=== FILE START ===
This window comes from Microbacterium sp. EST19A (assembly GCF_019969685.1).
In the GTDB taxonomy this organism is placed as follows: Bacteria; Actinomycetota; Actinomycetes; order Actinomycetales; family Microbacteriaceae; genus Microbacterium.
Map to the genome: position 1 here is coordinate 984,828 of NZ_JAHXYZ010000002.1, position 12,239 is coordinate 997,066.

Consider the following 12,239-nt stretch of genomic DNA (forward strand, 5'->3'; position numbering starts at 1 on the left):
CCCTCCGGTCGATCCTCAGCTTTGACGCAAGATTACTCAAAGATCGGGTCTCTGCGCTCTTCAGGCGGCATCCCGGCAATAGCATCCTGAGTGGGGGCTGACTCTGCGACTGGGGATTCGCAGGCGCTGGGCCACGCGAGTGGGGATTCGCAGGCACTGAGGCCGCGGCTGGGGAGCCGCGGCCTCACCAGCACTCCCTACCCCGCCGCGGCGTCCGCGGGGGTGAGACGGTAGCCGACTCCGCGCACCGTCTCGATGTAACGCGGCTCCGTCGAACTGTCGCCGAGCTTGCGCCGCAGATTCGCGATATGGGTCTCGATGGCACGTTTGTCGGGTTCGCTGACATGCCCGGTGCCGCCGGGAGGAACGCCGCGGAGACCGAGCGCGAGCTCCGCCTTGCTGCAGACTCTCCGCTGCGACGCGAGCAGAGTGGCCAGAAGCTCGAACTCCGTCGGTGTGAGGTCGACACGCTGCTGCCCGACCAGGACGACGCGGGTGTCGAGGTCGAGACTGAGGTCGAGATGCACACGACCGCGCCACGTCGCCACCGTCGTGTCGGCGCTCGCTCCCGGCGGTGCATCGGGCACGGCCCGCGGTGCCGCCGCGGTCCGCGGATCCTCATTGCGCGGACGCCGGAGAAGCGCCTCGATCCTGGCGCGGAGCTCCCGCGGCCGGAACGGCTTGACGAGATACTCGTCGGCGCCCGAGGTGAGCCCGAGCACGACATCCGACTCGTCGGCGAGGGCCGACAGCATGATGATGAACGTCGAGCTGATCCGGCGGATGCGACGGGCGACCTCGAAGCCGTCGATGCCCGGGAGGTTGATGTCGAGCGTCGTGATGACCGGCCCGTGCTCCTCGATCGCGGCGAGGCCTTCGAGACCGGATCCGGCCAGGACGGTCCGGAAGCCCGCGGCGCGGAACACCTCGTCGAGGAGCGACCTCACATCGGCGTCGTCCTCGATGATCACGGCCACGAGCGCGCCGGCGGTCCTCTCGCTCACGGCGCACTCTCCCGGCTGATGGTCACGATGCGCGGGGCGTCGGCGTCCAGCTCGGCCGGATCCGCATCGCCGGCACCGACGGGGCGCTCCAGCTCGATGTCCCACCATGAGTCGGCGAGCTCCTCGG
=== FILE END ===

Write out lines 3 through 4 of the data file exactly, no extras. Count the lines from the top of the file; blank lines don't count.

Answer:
Map to the genome: position 1 here is coordinate 984,828 of NZ_JAHXYZ010000002.1, position 12,239 is coordinate 997,066.

Consider the following 12,239-nt stretch of genomic DNA (forward strand, 5'->3'; position numbering starts at 1 on the left):